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The foundations for the Yugoslavian pop scene are just as colorfull as the countries that make out the former republic. Strings of folkmusic called Narodna muzika (Cyrillic: Народна музика) also called 'фолк музика' ('folk muzika') or ' фолклорна музика' ('folklorna muzika'). Elements of the Kolo dance (Serbian Cyrillic: Коло , Bosnian, Croatian and Serbian Latin: Kolo) of which each region as its own unique form. And Sevdalinka music. Sevdalinka is the national music of the Bosniaks, but it is popular across the former Yugoslav region, especially in Serbia, Montenegro and Macedonia. Its roots reach back to the age of Ottoman Empire rule on the Balkan peninsula, but the actual composers of many sevdalinkas are unknown. The origin of the name is a Turkish word sevda meaning 'love' which brings in the oriental element. And last but not least is the influence of Italy and the cantautore tradition and light jazz music. The Slovenian Original Jazz Negode (around Miljutin Negode) was popular in the region around the 1920's.

Ivo Robić follows this Italian example and becomes one of the first internationally acclaimed artists just after WW2. He emerged in the Yugoslav music scene in the late 1940s. and the author of Strangers in the Night which was later popularized by Frank Sinatra in 1966. Robić was nicknamed 'Mister Morgen' following the success of his first international hit, 'Morgen' ('Tomorrow'), in 1959. That song was the first collaboration between Robić and German producer Bert Kaempfert.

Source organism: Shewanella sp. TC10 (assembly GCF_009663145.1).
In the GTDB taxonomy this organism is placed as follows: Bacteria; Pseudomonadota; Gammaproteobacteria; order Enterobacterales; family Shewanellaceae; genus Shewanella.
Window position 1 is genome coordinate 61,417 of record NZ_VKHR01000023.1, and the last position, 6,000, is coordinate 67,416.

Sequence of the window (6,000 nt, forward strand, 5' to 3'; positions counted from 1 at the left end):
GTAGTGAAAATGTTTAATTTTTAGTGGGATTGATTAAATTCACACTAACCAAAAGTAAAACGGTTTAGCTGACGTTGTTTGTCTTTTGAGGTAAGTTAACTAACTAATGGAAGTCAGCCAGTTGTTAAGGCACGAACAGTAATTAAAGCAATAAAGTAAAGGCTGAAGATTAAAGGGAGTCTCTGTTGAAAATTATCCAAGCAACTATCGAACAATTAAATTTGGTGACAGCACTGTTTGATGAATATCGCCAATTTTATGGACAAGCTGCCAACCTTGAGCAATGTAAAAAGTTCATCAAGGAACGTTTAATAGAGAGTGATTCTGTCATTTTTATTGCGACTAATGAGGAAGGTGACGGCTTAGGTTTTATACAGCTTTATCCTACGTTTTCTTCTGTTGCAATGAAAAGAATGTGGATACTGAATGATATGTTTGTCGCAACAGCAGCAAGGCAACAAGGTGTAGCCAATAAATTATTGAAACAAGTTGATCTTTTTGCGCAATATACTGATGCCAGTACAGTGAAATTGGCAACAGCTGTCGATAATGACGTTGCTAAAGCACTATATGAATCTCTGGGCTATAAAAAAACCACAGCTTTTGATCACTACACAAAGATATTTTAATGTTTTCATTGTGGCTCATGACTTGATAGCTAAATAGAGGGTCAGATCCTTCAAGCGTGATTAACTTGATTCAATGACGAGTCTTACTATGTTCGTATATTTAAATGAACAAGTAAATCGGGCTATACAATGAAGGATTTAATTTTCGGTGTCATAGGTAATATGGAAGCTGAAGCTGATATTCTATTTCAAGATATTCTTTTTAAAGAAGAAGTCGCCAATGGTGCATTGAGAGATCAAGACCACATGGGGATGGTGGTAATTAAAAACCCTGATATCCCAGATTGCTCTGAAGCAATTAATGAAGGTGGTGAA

Another popular artist was Đorđe Marjanović and his Plavog Ansambla (sometimes also called the Plavi Ansambl). As the house orchestra of Radio Begrado they introduced modern dances like the rumba but then with a Yugoslavian twist. Đorđe would go solo in the fifties and sixties he become well known for cover versions of French chanson. He had big hits with 'Natalie' by Gilbert Bécaud, 'Milord' by Edith Piaf and 'Igramo tvist' ('Let's twist again') by Chubby Checker. His biggest hit however was 'Zvižduk u osam' ('Whistle at eight') released in 1958. He was one of the first to translate and write his own lyrics over popular music. In Slovenia the same happened with popular folkduo the Avsenik brothers. Their 1953 recording of 'Na Golici' is considered a Slovenian national anthem.

The rock scene in Yugoslavia started to emerge in the 1950s influenced by the rock ‘n roll wave from the USA. Many young people started to play this new electric music, as they called it, naming themselves električari (compared to akustičari (acoustic), but one of the first who rose to prominence was the guitarist Mile Lojpur from Belgrade (born in Zrenjanin in 1930). Other eminent act that started in the 1950s rock ‘n roll scene was Karlo Metikoš from Zagreb, who after moving to Paris started an international career under the pseudonym Matt Collins.

•              Janjatović, Petar. Ilustrovana Enciklopedija Yu Rocka 1960-1997, publisher: Geopoetika, 1997 (Serbian)
•              Petar Janjatović "EX YU ROCK enciklopedija 1960-2006" ISBN 978-86-905317-1-4 (Serbian)
•              Janjatović, Petar. Drugom stranom - Almanah novog talasa u SFRJ (co-authors David Albahari and Dragan Kremer), 1983 (Serbian)
•              Dragan Pavlov and Dejan Šunjka Punk u Jugoslaviji (Punk in Yugoslavia), publisher:
•              Peter Stankovic, Slovene popular music as cultural heritage, University of Ljubljana